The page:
The largest gold investor in the world According to the last count, Uncle Sam had 8,133.5 tons of gold (260 million ounces) hidden in vaults all over the country, such as Fort Knox, which has 147.3 million ounces. Sprott is a respected Canadian businessman and billionaire who has put huge sums of his wealth into gold. Basically, it's the Canadian version of John Paulson. As I have shared with you many times, Indians have long valued gold not only for its beauty and durability, but also for its financial security.
Indian households have the largest private holdings of gold in the world, with an estimated 24,000 metric tons. That figure exceeds the combined official gold reserves of the United States, Germany, Italy, France, China and Russia. The United States has the largest arsenal of gold reserves in the world by a considerable margin. The government has almost as many reserves as the three major gold-holding countries combined (Germany, Italy and France).
Russia completes the top five. The International Monetary Fund (IMF) is reported to have more gold reserves than Italy but less than Germany. Gold has served as a medium of exchange, to varying degrees, for thousands of years. For much of the 17th to 20th centuries, paper money issued by national governments was denominated in terms of gold and acted as a legal claim for physical gold.
International trade was done with gold. For this reason, countries needed to maintain a gold reserve for economic and political reasons. No contemporary government demands that all its money be backed by gold. However, governments still harbor huge piles of ingots as a security measure against hyperinflation or other economic calamity.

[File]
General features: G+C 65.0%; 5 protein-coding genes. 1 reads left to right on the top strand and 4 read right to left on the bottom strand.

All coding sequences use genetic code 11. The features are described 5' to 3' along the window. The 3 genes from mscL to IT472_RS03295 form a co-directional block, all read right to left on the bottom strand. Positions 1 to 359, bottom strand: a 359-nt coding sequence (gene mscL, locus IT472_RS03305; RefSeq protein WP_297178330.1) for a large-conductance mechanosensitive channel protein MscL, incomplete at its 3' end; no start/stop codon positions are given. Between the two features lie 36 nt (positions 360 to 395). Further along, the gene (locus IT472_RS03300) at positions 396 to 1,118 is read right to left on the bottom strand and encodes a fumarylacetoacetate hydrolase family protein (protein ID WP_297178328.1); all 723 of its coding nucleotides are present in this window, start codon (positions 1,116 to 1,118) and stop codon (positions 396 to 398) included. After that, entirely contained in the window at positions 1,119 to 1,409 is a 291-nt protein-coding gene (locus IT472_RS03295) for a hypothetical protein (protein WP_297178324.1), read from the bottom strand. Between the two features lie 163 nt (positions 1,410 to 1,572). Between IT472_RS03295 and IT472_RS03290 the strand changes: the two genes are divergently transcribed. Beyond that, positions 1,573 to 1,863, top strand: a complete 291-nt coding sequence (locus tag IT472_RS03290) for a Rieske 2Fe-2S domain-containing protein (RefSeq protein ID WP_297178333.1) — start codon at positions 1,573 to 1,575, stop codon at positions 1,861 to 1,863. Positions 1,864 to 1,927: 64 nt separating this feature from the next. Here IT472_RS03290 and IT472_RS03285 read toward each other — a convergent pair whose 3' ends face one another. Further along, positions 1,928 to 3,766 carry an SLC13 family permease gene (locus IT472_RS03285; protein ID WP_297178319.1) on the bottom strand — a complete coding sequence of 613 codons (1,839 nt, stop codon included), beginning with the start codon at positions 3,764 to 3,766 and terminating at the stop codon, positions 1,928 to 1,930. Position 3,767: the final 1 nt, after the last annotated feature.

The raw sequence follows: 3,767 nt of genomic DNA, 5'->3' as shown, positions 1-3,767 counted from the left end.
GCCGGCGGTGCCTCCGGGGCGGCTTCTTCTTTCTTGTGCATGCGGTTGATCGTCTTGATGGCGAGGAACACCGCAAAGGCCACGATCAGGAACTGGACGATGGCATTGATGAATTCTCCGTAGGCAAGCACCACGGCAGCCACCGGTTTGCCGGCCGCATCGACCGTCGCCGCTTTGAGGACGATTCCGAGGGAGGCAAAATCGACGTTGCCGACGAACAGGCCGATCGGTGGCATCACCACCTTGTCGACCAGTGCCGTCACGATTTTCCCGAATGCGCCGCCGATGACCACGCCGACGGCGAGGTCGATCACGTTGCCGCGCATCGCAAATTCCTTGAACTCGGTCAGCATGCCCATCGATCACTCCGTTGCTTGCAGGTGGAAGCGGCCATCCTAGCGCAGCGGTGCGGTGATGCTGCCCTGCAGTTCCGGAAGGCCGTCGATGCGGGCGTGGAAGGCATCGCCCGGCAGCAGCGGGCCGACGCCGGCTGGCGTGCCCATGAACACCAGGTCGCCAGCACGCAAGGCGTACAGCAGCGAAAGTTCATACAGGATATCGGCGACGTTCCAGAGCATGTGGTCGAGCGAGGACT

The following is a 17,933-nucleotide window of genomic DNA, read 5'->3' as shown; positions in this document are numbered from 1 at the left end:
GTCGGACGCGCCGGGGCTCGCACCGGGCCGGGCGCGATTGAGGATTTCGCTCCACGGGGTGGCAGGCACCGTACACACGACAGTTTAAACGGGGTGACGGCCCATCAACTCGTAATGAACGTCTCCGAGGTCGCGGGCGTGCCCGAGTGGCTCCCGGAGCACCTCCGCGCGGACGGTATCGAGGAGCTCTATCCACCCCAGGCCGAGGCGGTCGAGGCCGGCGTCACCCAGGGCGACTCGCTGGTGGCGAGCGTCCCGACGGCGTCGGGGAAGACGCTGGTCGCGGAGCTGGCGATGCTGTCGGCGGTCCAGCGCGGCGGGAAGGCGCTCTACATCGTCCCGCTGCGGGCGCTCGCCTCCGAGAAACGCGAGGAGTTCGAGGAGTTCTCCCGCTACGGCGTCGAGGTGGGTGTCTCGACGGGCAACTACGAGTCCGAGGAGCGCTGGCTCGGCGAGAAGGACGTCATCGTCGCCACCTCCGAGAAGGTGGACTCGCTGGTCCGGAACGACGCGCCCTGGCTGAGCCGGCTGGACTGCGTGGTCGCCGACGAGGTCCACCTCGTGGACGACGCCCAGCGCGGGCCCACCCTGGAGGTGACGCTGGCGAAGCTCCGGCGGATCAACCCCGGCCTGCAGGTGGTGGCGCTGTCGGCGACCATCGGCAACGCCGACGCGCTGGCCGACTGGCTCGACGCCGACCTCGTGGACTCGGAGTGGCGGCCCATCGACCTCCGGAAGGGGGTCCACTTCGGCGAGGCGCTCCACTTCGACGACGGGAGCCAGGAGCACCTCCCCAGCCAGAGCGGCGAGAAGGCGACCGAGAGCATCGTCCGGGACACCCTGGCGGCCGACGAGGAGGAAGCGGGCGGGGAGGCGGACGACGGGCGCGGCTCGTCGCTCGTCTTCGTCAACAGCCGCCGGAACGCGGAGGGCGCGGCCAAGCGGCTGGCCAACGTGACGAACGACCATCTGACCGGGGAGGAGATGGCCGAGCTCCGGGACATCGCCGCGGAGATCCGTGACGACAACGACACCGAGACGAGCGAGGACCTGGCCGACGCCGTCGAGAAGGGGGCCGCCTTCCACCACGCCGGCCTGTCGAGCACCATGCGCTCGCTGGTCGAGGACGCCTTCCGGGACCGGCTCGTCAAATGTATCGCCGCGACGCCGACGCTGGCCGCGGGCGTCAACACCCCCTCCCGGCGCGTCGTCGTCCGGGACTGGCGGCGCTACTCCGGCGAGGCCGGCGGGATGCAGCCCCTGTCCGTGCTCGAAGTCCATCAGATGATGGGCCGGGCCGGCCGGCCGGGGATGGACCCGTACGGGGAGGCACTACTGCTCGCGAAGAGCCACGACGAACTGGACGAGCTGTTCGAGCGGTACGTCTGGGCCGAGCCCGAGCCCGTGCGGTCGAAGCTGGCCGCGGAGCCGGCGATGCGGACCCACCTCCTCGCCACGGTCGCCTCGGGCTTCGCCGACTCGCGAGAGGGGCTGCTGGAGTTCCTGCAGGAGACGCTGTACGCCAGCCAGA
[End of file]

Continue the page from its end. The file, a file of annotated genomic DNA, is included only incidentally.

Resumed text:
In fact, every year, governments increase their gold reserves, which are measured in terms of metric tons, by hundreds of tons. For companies, gold represents a commodity asset used in medicine, jewelry and electronics. For many investors, both institutional and retail, gold is a protection against inflation or recession. It continues to protect gold that belongs to other countries.
The Federal Reserve Bank of New York is the custodian of gold owned by foreign governments, foreign central banks and official international organizations. Inside a vault at the Federal Reserve Bank of New York. It is known to contain the largest amount of gold in the world. Gold reserves by country.
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Gold has been used as a medium of exchange for thousands of years and, more recently, it has become the preferred store of value of the world's largest central banks. Central banks accumulate precious metal due to its liquidity, which helps reduce balance sheet risk. Gold is believed to allow central banks to preserve capital while diversifying their portfolios. The precious metal can also be moved relatively easily from one place to another.
The International Monetary Fund has the third largest stash of gold with 2,814 tons. IMF maintains commodity for financial soundness and to help cope with unforeseen contingencies. Other countries could be catching up to the U.S. UU.
Russia and China rank sixth and seventh, respectively, but they are also some of the most aggressive buyers in recent years, according to the IMF. Those countries were concerned about relying on the dollar as a reserve currency, as well as holding European currencies in the midst of a possible United Kingdom,. Exit from the European Union, or Brexit, and uncertainties in other countries have caused tension. Slow economic growth around the world, together with slow trade in stock markets, have also contributed to rising gold prices, experts say.
Stocks have not yet experienced the extreme capitulation of investors that is typical of market funds. Maria LaMagna covers personal finance for MarketWatch in New York. Visit a quote page and your recently viewed tickets will be displayed here. .